Tensions rise as white nationalists hold a rally in Charlottesville, Va.

A white nationalist and a counterprotester face off. (Evelyn Hockstein/For The Washington Post)

Weeks before violent protests in Charlottesville turned to tragedy, Brendan Novak wrote a column in the University of Virginia student newspaper arguing that the city “should let the alt-right rally occur.”

In the column, Novak, an opinion editor at the Cavalier Daily, defended the constitutional rights of the white supremacist groups to assemble and express their views. He wrote that the city — and Black Lives Matter — should allow the “alt-right” to protest openly, and “watch as the rotting ideological foundation collapses under its own weight.”

After all, he thought, how could a “universally loathed” group with “downright repulsive views” thrive in the face of an inclusive and tolerant society?

But then, on Friday night, Novak, an incoming sophomore at U-Va., watched from his family’s home in Arlington videos of white nationalists marching through his campus with flaming torches, shouting racist taunts.

He realized in that moment that Saturday morning’s rally was “a disaster waiting to happen.” He stayed up late into the night, coming to terms with the scale — and severity — of the event, which would conclude with three people dead by the end of the weekend, a woman struck by a car that plowed through a crowd and two state police officers who died in a helicopter crash.

“It was naive of me to not take their threats seriously,” Novak told The Post. “You could see it coming … it wasn’t hard to predict.”

On Monday, Novak decided to write a second column — reversing his opinion.

“I was wrong about the ‘alt-right,’” the headline read.

“It’s safe to say that the words and actions of the agitators in town over the weekend have proven how foolish I was,” Novak wrote.

Novak wrote that the violence displayed by the white nationalist groups “no longer, and perhaps never did, qualify as protected speech.”

“The alt-right is a domestic terrorist organization,” Novak wrote. “They have no interest in engaging in reasoned, mature discourse within the bounds of civil society, and would rather rely on brute force and terrorism to achieve their goals.”

Novak’s reversal has attracted national attention and was published in the New York Times. He told The Post he hopes his piece will show students on campus, and readers beyond, that it’s okay to allow new information and circumstances to shape or alter existing beliefs.

Novak is one of thousands of U-Va. students trying to make sense of the weekend’s events just as fall classes are about to begin. Meanwhile, his short-staffed student newspaper has been tasked with covering one of the biggest stories in America this week.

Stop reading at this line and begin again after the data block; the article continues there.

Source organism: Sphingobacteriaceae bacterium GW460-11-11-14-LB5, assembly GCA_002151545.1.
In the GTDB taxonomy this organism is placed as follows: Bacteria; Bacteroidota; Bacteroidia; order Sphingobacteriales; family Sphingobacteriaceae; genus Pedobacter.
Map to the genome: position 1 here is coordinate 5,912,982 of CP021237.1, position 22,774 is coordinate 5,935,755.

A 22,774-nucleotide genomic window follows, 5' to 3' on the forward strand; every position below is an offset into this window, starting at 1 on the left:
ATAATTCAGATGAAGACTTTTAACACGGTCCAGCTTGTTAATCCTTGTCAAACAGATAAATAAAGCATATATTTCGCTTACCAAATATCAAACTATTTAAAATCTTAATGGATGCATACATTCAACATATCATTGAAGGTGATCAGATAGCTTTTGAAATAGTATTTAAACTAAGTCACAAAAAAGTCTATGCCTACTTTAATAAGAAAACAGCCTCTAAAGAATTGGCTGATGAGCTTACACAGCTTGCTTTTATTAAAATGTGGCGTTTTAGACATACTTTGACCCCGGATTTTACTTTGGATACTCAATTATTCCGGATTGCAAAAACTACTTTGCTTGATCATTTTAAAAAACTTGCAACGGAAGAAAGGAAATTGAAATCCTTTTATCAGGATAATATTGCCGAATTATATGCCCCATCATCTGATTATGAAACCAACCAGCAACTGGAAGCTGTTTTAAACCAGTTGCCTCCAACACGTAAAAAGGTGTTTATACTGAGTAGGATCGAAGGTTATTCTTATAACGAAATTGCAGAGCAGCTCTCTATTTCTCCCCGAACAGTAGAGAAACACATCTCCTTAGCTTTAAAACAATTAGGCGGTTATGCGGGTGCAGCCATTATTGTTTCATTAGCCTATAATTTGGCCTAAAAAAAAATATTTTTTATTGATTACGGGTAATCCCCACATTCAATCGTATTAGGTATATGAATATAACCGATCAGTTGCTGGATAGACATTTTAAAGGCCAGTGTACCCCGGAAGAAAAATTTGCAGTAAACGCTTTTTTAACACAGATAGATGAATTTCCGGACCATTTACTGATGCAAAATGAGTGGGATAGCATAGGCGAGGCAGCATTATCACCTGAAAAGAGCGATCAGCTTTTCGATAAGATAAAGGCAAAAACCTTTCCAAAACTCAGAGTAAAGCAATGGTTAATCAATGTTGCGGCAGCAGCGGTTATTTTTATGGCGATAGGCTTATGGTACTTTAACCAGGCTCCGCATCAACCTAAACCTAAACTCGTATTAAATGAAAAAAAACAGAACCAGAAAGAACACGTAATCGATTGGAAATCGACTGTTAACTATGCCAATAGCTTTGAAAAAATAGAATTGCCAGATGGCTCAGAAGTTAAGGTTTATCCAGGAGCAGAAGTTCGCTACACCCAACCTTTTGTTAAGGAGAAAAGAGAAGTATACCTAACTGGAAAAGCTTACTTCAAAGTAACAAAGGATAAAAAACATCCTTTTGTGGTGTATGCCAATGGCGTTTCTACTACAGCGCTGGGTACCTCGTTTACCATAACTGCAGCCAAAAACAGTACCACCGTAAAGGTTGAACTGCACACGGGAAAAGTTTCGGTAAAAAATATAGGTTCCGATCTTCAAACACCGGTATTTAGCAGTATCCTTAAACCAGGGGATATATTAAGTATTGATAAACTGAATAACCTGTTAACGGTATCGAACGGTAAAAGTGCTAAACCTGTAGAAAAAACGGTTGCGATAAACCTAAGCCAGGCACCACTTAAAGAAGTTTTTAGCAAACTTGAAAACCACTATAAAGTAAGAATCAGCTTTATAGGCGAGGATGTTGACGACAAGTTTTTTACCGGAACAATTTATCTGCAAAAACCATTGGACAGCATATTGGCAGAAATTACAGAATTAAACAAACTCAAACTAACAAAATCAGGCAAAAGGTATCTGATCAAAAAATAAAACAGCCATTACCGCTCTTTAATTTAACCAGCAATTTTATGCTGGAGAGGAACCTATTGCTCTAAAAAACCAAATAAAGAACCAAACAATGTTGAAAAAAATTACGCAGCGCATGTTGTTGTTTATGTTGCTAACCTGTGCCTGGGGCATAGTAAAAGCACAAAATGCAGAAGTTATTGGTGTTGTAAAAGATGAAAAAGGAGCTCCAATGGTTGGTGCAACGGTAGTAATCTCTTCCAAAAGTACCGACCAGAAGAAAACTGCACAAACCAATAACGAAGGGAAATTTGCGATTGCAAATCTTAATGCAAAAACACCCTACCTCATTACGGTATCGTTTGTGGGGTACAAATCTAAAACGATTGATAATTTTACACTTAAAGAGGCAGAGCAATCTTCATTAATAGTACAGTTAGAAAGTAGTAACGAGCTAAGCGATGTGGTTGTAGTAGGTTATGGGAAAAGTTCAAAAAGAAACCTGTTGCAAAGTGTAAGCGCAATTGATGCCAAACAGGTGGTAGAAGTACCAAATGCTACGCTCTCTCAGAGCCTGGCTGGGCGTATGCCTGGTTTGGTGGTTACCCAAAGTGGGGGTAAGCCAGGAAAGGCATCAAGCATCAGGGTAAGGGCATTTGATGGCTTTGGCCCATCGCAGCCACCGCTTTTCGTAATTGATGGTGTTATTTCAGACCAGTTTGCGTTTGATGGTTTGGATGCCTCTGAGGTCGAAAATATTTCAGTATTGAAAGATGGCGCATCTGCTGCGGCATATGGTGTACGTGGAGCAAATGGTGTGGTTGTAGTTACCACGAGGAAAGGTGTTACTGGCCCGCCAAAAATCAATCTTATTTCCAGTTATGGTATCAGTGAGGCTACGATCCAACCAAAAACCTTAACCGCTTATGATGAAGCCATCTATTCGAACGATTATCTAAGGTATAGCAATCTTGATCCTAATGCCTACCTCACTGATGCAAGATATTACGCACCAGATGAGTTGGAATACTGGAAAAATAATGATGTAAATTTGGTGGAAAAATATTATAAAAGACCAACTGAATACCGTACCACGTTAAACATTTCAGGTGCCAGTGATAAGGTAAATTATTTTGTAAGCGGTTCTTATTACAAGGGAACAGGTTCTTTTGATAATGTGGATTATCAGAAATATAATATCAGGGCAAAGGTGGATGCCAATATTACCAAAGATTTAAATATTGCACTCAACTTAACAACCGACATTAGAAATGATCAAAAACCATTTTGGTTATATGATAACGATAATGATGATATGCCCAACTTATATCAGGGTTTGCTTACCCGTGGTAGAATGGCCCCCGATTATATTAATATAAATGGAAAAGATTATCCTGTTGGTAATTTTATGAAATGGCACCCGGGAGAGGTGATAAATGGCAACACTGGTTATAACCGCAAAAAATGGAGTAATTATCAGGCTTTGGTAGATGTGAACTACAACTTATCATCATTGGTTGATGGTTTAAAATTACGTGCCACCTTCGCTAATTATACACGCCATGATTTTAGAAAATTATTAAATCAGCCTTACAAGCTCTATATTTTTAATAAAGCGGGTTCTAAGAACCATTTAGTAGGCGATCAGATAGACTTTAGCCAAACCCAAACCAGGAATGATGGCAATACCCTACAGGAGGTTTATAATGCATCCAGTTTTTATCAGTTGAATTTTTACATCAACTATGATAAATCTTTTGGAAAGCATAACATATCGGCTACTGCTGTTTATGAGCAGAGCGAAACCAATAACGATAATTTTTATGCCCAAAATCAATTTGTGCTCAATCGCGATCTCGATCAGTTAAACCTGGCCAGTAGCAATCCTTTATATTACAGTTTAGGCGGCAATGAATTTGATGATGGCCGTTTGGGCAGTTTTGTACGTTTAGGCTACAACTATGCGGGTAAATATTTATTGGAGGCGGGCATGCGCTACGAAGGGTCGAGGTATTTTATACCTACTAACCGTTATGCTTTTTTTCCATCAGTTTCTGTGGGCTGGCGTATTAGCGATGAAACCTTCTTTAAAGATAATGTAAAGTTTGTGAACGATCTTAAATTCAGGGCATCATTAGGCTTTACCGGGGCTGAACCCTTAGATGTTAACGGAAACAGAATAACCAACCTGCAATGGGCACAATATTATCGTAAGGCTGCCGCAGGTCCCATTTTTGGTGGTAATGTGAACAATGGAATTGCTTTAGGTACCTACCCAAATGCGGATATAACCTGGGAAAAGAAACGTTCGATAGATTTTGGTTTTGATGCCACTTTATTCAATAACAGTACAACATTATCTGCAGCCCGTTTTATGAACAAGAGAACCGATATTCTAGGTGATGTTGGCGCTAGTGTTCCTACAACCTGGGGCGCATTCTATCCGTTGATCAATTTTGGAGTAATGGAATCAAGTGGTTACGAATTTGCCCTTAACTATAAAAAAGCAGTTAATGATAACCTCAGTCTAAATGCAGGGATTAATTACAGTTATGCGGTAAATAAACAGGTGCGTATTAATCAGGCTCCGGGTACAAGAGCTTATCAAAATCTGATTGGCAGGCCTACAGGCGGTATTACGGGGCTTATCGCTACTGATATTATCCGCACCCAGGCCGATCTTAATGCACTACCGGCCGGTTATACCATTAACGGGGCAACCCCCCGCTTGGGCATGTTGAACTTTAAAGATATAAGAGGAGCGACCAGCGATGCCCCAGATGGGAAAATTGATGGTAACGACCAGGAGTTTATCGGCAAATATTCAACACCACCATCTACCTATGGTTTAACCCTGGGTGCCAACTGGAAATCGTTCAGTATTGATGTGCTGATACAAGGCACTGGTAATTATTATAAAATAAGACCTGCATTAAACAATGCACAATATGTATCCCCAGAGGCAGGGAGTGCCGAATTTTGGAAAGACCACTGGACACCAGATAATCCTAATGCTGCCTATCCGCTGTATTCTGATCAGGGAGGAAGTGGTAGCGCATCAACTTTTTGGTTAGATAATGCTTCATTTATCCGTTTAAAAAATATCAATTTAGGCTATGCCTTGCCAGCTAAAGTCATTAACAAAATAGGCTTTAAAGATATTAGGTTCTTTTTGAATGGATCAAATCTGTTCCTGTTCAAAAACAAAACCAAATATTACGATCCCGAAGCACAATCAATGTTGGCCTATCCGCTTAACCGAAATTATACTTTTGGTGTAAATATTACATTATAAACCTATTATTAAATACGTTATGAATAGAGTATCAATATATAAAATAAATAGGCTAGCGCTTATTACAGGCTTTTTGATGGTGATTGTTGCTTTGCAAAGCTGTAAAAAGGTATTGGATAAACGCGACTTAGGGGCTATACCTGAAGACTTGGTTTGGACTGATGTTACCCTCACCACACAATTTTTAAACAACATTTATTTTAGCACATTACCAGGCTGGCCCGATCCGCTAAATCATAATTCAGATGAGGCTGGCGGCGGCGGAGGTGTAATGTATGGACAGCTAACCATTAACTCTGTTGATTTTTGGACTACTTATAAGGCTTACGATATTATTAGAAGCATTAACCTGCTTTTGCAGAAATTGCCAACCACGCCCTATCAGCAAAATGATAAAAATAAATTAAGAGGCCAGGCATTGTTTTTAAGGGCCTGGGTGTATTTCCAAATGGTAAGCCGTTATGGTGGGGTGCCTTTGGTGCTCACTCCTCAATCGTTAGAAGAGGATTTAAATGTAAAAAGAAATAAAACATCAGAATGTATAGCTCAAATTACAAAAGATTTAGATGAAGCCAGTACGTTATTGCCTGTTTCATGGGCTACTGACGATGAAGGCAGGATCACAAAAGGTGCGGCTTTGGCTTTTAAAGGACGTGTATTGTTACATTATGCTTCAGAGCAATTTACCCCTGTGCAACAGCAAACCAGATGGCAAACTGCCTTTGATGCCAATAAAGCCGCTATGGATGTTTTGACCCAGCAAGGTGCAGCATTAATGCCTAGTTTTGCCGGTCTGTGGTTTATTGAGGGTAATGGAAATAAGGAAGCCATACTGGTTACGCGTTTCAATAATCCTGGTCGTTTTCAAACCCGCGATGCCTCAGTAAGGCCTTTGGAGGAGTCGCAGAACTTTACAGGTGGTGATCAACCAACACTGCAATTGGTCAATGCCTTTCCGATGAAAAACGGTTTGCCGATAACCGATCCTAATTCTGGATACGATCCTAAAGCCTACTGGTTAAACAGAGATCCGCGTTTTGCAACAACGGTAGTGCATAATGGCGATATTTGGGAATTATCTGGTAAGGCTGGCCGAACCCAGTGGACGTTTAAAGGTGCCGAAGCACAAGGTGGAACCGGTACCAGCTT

“It’s definitely going to feel different being in Charlottesville after this whole firestorm,” Novak said. “There’s going to be this shadow hanging over the grounds.”

The Cavalier Daily, founded in 1890, usually relies on a robust staff of more than 200 students to cover campus and regional news. But as white supremacists descended on Charlottesville Friday, the newspaper was essentially a staff of four, since the rest of the staff had not yet returned for the fall semester, the newspaper’s editor in chief Mike Reingold told The Post.

Three Cavalier Daily editors wove through the streets they knew better than many of the national reporters who had swooped in. They documented the protests led by local white nationalists, having already become accustomed to seeing them in town. Managing editor Tim Dodson choked on chemical irritants in the air as he tried to live-stream the scene.

Meanwhile, Reingold was alone back in the newsroom, sharing updates, videos and photos from his team on social media. He recalled reflecting on the weekend with Dodson a couple of days later, thinking to himself, “Wow, this actually happened?”

“People are still trying to understand why this happened in Charlottesville,” Reingold, a senior, said.

But this isn’t the first time the Cavalier Daily has been faced with national news in its back yard. In fact, Reingold said, “almost every year at U-Va. there’s some kind of national story.”

During Reingold’s first year on campus, the disappearance of sophomore Hannah Graham captured national news. Her body was found five weeks later, and her death was ultimately ruled a homicide in November 2014.

Around that time, a blistering account of rape allegations at U-Va. was published in a Rolling Stone magazine piece, which detailed a brutal gang rape hazing ritual. The allegations were ultimately debunked and led to multiple defamation lawsuits against the magazine.

Reingold recalled how professors would pause lectures to discuss the magazine piece, and the issues surrounding it. The national news became ingrained in conversations in classrooms and across campus.

“A lot of students are kind of tired that there’s always this spotlight,” Reingold said.

Each time such news breaks, national reporters swarm the campus, placing the student body and newspaper under a microscope. And in the days that follow, the campus community is left picking up the pieces.

The same will likely happen this time around, Dodson, the managing editor, said.

“Because we live in Charlottesville, we have to live with the consequences of what happened this last weekend,” Dodson said.

The pressing question for the newspaper staff is, “will this happen again?” Reingold said. “What do we do next?”

“I think it will,” Reingold said. He recalled previous instances in which the white nationalist leaders from the weekend events have come into their newsroom seeking information. Charlottesville has already been the site of two Ku Klux Klan rallies this summer, and Reingold worries they will be faced with another gathering.

“These people just don’t stop,” Reingold said. “I really do think they’ll come back, perhaps in fuller force.”

But, he said, “I hope they don’t.”